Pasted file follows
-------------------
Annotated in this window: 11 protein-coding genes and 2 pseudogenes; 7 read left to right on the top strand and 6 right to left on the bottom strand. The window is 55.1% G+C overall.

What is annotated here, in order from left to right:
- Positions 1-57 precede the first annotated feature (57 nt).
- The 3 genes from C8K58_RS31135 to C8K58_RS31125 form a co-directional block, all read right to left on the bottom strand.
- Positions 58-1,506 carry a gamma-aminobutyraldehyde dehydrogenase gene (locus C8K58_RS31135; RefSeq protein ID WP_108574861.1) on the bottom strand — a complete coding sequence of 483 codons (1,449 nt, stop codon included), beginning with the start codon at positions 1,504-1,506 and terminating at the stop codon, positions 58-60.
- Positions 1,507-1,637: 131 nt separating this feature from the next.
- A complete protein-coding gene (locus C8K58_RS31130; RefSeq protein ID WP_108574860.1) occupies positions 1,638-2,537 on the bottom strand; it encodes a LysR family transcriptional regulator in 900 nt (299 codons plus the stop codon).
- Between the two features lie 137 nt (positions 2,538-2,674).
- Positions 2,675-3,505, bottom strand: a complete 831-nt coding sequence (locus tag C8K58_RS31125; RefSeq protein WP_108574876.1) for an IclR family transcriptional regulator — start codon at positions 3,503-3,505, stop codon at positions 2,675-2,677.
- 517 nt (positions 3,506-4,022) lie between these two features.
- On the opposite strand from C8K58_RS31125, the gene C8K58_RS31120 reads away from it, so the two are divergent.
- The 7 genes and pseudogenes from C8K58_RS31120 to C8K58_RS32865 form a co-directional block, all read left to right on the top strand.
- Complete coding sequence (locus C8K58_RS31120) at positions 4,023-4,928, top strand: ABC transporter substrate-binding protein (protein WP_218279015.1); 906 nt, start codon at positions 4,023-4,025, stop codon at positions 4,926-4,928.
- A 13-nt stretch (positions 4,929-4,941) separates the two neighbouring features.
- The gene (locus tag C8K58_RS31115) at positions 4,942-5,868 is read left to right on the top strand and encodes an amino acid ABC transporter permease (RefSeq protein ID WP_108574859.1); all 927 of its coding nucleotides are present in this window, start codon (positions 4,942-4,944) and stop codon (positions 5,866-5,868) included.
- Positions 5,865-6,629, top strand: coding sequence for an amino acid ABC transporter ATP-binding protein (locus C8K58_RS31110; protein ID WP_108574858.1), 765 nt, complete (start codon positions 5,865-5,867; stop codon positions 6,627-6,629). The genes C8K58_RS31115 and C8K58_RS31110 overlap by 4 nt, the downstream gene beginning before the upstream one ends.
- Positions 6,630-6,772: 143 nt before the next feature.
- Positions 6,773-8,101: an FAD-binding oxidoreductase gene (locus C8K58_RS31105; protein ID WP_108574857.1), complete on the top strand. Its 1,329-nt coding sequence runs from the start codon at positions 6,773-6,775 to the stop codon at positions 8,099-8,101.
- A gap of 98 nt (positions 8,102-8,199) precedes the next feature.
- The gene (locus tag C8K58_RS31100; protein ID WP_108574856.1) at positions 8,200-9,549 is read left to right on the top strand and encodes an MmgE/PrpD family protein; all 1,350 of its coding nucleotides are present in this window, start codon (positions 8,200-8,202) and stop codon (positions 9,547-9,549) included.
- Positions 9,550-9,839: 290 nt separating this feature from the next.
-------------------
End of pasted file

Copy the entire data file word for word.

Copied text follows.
Annotated in this window: 11 protein-coding genes and 2 pseudogenes; 7 read left to right on the top strand and 6 right to left on the bottom strand. The window is 55.1% G+C overall.

What is annotated here, in order from left to right:
- Positions 1-57 precede the first annotated feature (57 nt).
- The 3 genes from C8K58_RS31135 to C8K58_RS31125 form a co-directional block, all read right to left on the bottom strand.
- Positions 58-1,506 carry a gamma-aminobutyraldehyde dehydrogenase gene (locus C8K58_RS31135; RefSeq protein ID WP_108574861.1) on the bottom strand — a complete coding sequence of 483 codons (1,449 nt, stop codon included), beginning with the start codon at positions 1,504-1,506 and terminating at the stop codon, positions 58-60.
- Positions 1,507-1,637: 131 nt separating this feature from the next.
- A complete protein-coding gene (locus C8K58_RS31130; RefSeq protein ID WP_108574860.1) occupies positions 1,638-2,537 on the bottom strand; it encodes a LysR family transcriptional regulator in 900 nt (299 codons plus the stop codon).
- Between the two features lie 137 nt (positions 2,538-2,674).
- Positions 2,675-3,505, bottom strand: a complete 831-nt coding sequence (locus tag C8K58_RS31125; RefSeq protein WP_108574876.1) for an IclR family transcriptional regulator — start codon at positions 3,503-3,505, stop codon at positions 2,675-2,677.
- 517 nt (positions 3,506-4,022) lie between these two features.
- On the opposite strand from C8K58_RS31125, the gene C8K58_RS31120 reads away from it, so the two are divergent.
- The 7 genes and pseudogenes from C8K58_RS31120 to C8K58_RS32865 form a co-directional block, all read left to right on the top strand.
- Complete coding sequence (locus C8K58_RS31120) at positions 4,023-4,928, top strand: ABC transporter substrate-binding protein (protein WP_218279015.1); 906 nt, start codon at positions 4,023-4,025, stop codon at positions 4,926-4,928.
- A 13-nt stretch (positions 4,929-4,941) separates the two neighbouring features.
- The gene (locus tag C8K58_RS31115) at positions 4,942-5,868 is read left to right on the top strand and encodes an amino acid ABC transporter permease (RefSeq protein ID WP_108574859.1); all 927 of its coding nucleotides are present in this window, start codon (positions 4,942-4,944) and stop codon (positions 5,866-5,868) included.
- Positions 5,865-6,629, top strand: coding sequence for an amino acid ABC transporter ATP-binding protein (locus C8K58_RS31110; protein ID WP_108574858.1), 765 nt, complete (start codon positions 5,865-5,867; stop codon positions 6,627-6,629). The genes C8K58_RS31115 and C8K58_RS31110 overlap by 4 nt, the downstream gene beginning before the upstream one ends.
- Positions 6,630-6,772: 143 nt before the next feature.
- Positions 6,773-8,101: an FAD-binding oxidoreductase gene (locus C8K58_RS31105; protein ID WP_108574857.1), complete on the top strand. Its 1,329-nt coding sequence runs from the start codon at positions 6,773-6,775 to the stop codon at positions 8,099-8,101.
- A gap of 98 nt (positions 8,102-8,199) precedes the next feature.
- The gene (locus tag C8K58_RS31100; protein ID WP_108574856.1) at positions 8,200-9,549 is read left to right on the top strand and encodes an MmgE/PrpD family protein; all 1,350 of its coding nucleotides are present in this window, start codon (positions 8,200-8,202) and stop codon (positions 9,547-9,549) included.
- Positions 9,550-9,839: 290 nt separating this feature from the next.